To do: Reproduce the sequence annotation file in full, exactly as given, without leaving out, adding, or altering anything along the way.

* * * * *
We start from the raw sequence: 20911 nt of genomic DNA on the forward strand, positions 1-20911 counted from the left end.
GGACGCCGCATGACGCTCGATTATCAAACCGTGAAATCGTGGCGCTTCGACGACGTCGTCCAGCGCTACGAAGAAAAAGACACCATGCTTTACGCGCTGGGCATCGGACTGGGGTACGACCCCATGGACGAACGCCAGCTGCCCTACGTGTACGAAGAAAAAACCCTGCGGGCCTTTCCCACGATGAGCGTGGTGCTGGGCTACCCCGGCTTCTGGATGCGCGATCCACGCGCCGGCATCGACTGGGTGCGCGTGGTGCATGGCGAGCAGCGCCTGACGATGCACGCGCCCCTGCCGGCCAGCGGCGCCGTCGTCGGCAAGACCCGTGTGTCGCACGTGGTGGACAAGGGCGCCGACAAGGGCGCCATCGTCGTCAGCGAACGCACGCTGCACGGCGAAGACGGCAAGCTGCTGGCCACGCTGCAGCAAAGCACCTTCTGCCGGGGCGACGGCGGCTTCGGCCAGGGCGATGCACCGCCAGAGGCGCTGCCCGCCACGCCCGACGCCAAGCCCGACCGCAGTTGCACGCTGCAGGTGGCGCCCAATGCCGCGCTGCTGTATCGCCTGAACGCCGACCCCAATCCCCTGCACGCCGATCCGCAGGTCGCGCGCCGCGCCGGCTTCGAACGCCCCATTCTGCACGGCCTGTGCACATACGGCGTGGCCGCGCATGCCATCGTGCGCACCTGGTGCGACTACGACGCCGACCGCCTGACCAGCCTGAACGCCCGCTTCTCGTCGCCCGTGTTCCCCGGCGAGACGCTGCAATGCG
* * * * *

We start from the raw sequence: 20911 nt of genomic DNA on the forward strand, positions 1-20911 counted from the left end.
GGACGCCGCATGACGCTCGATTATCAAACCGTGAAATCGTGGCGCTTCGACGACGTCGTCCAGCGCTACGAAGAAAAAGACACCATGCTTTACGCGCTGGGCATCGGACTGGGGTACGACCCCATGGACGAACGCCAGCTGCCCTACGTGTACGAAGAAAAAACCCTGCGGGCCTTTCCCACGATGAGCGTGGTGCTGGGCTACCCCGGCTTCTGGATGCGCGATCCACGCGCCGGCATCGACTGGGTGCGCGTGGTGCATGGCGAGCAGCGCCTGACGATGCACGCGCCCCTGCCGGCCAGCGGCGCCGTCGTCGGCAAGACCCGTGTGTCGCACGTGGTGGACAAGGGCGCCGACAAGGGCGCCATCGTCGTCAGCGAACGCACGCTGCACGGCGAAGACGGCAAGCTGCTGGCCACGCTGCAGCAAAGCACCTTCTGCCGGGGCGACGGCGGCTTCGGCCAGGGCGATGCACCGCCAGAGGCGCTGCCCGCCACGCCCGACGCCAAGCCCGACCGCAGTTGCACGCTGCAGGTGGCGCCCAATGCCGCGCTGCTGTATCGCCTGAACGCCGACCCCAATCCCCTGCACGCCGATCCGCAGGTCGCGCGCCGCGCCGGCTTCGAACGCCCCATTCTGCACGGCCTGTGCACATACGGCGTGGCCGCGCATGCCATCGTGCGCACCTGGTGCGACTACGACGCCGACCGCCTGACCAGCCTGAACGCCCGCTTCTCGTCGCCCGTGTTCCCCGGCGAGACGCTGCAATGCG